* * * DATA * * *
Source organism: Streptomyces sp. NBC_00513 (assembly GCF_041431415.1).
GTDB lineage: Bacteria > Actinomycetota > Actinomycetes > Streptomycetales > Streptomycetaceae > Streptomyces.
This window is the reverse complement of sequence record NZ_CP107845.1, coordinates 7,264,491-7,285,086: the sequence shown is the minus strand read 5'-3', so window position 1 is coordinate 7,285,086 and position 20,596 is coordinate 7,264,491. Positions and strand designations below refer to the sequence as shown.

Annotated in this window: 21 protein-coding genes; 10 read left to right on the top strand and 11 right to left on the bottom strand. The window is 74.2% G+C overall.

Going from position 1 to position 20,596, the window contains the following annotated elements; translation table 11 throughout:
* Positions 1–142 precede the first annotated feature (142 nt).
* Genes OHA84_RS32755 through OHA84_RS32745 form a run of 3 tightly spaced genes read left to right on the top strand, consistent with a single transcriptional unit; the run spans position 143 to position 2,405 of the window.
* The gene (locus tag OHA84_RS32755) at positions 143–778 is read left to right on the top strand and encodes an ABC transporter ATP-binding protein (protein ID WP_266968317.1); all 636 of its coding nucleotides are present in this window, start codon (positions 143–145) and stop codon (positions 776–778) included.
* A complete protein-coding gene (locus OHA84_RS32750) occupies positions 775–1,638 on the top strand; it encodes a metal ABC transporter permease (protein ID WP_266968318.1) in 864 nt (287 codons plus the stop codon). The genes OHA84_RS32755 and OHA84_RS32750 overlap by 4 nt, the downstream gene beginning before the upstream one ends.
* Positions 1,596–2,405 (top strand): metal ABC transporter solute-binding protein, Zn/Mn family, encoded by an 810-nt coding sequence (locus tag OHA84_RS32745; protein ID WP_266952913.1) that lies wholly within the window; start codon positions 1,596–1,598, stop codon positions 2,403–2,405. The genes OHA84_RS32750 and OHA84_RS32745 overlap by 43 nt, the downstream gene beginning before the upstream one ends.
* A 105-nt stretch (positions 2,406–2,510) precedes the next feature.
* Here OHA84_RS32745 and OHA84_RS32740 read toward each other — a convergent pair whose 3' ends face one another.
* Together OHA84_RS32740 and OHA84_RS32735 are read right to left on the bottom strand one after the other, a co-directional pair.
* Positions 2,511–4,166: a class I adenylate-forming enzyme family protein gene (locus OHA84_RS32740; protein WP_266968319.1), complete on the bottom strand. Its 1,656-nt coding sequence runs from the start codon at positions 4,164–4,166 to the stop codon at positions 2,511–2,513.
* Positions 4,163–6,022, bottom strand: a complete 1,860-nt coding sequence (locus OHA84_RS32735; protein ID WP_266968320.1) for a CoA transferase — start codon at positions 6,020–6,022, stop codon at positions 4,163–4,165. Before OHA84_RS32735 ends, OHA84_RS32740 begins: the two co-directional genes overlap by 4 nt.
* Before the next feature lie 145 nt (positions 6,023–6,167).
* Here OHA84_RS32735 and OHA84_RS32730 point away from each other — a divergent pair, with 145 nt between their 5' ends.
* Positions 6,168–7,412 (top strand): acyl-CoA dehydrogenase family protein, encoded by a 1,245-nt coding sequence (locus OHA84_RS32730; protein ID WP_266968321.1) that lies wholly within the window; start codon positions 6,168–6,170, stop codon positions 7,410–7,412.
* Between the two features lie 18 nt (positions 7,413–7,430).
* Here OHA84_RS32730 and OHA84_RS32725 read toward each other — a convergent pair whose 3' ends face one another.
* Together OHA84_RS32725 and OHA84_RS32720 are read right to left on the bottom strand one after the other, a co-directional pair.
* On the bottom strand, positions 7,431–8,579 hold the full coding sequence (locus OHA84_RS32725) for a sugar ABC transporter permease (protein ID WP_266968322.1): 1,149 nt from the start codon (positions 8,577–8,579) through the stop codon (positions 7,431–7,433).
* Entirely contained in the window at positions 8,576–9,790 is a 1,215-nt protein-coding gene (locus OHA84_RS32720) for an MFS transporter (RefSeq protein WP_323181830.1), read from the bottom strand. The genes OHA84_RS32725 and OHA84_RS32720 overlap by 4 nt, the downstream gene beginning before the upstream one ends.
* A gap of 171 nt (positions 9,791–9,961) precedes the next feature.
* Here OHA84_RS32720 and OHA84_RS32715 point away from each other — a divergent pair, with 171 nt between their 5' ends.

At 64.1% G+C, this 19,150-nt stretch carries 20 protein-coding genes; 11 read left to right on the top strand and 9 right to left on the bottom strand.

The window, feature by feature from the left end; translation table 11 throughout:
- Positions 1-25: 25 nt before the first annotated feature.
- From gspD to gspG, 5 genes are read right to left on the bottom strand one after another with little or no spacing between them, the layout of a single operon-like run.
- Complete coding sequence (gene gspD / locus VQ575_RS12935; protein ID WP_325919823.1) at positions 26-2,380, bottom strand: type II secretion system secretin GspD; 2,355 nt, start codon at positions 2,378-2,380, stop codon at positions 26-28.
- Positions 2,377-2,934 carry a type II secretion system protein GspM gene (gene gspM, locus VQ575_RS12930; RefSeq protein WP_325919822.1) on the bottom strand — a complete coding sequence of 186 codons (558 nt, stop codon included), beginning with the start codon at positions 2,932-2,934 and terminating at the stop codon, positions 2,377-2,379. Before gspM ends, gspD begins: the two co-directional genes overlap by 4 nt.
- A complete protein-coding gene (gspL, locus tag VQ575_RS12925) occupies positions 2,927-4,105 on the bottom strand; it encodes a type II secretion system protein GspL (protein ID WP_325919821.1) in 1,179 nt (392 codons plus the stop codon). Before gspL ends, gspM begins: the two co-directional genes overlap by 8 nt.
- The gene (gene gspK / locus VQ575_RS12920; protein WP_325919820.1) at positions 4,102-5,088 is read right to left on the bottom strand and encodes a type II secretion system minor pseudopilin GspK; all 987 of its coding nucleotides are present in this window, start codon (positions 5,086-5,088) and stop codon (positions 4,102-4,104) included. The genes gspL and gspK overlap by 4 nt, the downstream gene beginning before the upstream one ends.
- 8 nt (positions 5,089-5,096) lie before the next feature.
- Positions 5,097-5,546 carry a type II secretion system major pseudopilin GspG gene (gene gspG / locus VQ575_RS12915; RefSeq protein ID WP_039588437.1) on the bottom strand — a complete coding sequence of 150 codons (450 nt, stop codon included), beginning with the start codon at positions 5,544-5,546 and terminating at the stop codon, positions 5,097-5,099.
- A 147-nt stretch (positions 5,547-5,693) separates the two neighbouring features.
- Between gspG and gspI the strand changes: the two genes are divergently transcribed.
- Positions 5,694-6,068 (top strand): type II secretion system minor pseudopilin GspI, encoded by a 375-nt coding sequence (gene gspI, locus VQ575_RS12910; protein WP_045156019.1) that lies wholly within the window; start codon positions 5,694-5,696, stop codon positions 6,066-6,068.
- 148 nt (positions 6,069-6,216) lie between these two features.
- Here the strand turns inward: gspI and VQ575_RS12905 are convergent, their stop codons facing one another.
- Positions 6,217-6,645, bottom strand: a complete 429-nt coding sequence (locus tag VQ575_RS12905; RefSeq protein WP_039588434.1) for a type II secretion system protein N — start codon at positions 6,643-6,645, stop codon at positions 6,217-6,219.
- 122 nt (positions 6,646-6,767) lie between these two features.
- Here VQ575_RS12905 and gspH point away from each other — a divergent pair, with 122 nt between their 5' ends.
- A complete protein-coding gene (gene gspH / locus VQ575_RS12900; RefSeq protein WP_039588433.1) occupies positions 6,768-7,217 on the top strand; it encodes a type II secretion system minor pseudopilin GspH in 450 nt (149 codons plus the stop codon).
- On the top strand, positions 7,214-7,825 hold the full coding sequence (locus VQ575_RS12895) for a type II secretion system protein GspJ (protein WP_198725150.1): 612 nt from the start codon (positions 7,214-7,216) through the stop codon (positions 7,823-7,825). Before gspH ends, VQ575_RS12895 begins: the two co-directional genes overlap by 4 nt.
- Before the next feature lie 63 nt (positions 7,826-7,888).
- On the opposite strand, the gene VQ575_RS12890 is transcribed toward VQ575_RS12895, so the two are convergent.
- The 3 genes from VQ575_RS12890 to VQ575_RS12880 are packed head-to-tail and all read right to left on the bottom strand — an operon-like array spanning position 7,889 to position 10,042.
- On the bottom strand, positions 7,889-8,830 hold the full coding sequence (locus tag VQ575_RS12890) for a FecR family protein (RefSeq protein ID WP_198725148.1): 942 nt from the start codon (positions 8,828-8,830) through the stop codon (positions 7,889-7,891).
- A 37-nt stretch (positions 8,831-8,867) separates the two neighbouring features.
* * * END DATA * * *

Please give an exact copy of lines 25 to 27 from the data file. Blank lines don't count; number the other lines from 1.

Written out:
* Here OHA84_RS32720 and OHA84_RS32715 point away from each other — a divergent pair, with 171 nt between their 5' ends.

At 64.1% G+C, this 19,150-nt stretch carries 20 protein-coding genes; 11 read left to right on the top strand and 9 right to left on the bottom strand.

The window, feature by feature from the left end; translation table 11 throughout: